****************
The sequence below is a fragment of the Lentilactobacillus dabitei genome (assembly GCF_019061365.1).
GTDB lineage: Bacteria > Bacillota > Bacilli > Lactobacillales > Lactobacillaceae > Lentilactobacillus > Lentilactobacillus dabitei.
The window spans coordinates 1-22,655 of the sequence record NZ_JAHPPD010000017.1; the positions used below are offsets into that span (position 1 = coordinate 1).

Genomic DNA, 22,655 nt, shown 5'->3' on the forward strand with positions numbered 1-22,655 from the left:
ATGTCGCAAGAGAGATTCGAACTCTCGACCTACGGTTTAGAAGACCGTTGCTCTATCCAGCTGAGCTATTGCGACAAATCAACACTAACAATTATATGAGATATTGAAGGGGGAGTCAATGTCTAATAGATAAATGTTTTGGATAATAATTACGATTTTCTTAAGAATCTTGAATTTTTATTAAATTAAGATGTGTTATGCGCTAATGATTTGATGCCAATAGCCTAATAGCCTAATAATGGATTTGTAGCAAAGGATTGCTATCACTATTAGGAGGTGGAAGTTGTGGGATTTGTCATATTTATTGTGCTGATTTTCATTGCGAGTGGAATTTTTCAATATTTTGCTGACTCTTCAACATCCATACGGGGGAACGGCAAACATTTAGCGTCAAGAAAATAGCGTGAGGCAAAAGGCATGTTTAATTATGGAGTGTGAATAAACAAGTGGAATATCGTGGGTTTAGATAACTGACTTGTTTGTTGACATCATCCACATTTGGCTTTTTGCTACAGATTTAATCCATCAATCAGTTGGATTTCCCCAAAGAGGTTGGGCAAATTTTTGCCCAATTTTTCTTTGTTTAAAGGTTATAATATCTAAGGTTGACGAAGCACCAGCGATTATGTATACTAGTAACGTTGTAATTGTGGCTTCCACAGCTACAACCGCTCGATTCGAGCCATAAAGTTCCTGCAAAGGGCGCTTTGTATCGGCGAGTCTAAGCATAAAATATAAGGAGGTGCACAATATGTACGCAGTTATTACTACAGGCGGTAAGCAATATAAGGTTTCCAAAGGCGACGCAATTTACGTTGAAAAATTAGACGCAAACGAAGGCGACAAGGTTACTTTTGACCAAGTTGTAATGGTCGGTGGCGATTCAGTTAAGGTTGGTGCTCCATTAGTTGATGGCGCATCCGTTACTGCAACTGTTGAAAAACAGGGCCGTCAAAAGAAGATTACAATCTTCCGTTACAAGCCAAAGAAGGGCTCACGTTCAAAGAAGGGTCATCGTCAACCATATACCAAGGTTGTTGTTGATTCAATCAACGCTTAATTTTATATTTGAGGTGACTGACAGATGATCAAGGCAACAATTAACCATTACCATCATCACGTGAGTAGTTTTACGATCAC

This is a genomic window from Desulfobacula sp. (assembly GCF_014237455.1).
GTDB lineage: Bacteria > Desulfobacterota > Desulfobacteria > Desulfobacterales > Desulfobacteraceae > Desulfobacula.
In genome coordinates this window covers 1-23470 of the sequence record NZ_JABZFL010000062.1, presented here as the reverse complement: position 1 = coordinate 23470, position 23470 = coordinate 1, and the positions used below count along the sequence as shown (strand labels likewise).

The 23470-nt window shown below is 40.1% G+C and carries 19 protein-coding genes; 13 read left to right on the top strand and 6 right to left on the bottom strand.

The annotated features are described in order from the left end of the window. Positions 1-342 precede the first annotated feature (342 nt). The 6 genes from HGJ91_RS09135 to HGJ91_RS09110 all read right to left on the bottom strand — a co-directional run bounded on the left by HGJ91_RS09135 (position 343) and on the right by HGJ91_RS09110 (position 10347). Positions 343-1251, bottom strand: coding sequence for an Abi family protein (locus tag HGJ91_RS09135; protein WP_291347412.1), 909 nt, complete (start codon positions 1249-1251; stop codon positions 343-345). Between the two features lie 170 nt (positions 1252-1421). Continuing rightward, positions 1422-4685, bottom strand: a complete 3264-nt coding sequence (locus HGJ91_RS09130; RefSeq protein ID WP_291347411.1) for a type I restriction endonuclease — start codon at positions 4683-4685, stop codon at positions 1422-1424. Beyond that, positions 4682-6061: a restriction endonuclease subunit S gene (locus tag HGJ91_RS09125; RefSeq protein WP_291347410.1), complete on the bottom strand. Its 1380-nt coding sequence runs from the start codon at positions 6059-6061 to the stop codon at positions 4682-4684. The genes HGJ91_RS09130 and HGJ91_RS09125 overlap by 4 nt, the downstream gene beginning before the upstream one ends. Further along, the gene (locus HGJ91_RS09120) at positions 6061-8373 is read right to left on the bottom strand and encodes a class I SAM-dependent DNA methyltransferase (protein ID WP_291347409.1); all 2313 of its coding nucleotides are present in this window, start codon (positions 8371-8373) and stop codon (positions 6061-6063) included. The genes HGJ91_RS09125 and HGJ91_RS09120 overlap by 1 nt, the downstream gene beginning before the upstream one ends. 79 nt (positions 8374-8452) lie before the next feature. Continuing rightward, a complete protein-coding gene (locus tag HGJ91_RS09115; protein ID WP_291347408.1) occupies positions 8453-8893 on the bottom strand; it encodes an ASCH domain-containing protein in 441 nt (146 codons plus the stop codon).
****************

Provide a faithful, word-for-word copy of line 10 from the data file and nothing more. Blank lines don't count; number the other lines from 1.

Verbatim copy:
The annotated features are described in order from the left end of the window. Positions 1-342 precede the first annotated feature (342 nt). The 6 genes from HGJ91_RS09135 to HGJ91_RS09110 all read right to left on the bottom strand — a co-directional run bounded on the left by HGJ91_RS09135 (position 343) and on the right by HGJ91_RS09110 (position 10347). Positions 343-1251, bottom strand: coding sequence for an Abi family protein (locus tag HGJ91_RS09135; protein WP_291347412.1), 909 nt, complete (start codon positions 1249-1251; stop codon positions 343-345). Between the two features lie 170 nt (positions 1252-1421). Continuing rightward, positions 1422-4685, bottom strand: a complete 3264-nt coding sequence (locus HGJ91_RS09130; RefSeq protein ID WP_291347411.1) for a type I restriction endonuclease — start codon at positions 4683-4685, stop codon at positions 1422-1424. Beyond that, positions 4682-6061: a restriction endonuclease subunit S gene (locus tag HGJ91_RS09125; RefSeq protein WP_291347410.1), complete on the bottom strand. Its 1380-nt coding sequence runs from the start codon at positions 6059-6061 to the stop codon at positions 4682-4684. The genes HGJ91_RS09130 and HGJ91_RS09125 overlap by 4 nt, the downstream gene beginning before the upstream one ends. Further along, the gene (locus HGJ91_RS09120) at positions 6061-8373 is read right to left on the bottom strand and encodes a class I SAM-dependent DNA methyltransferase (protein ID WP_291347409.1); all 2313 of its coding nucleotides are present in this window, start codon (positions 8371-8373) and stop codon (positions 6061-6063) included. The genes HGJ91_RS09125 and HGJ91_RS09120 overlap by 1 nt, the downstream gene beginning before the upstream one ends. 79 nt (positions 8374-8452) lie before the next feature. Continuing rightward, a complete protein-coding gene (locus tag HGJ91_RS09115; protein ID WP_291347408.1) occupies positions 8453-8893 on the bottom strand; it encodes an ASCH domain-containing protein in 441 nt (146 codons plus the stop codon).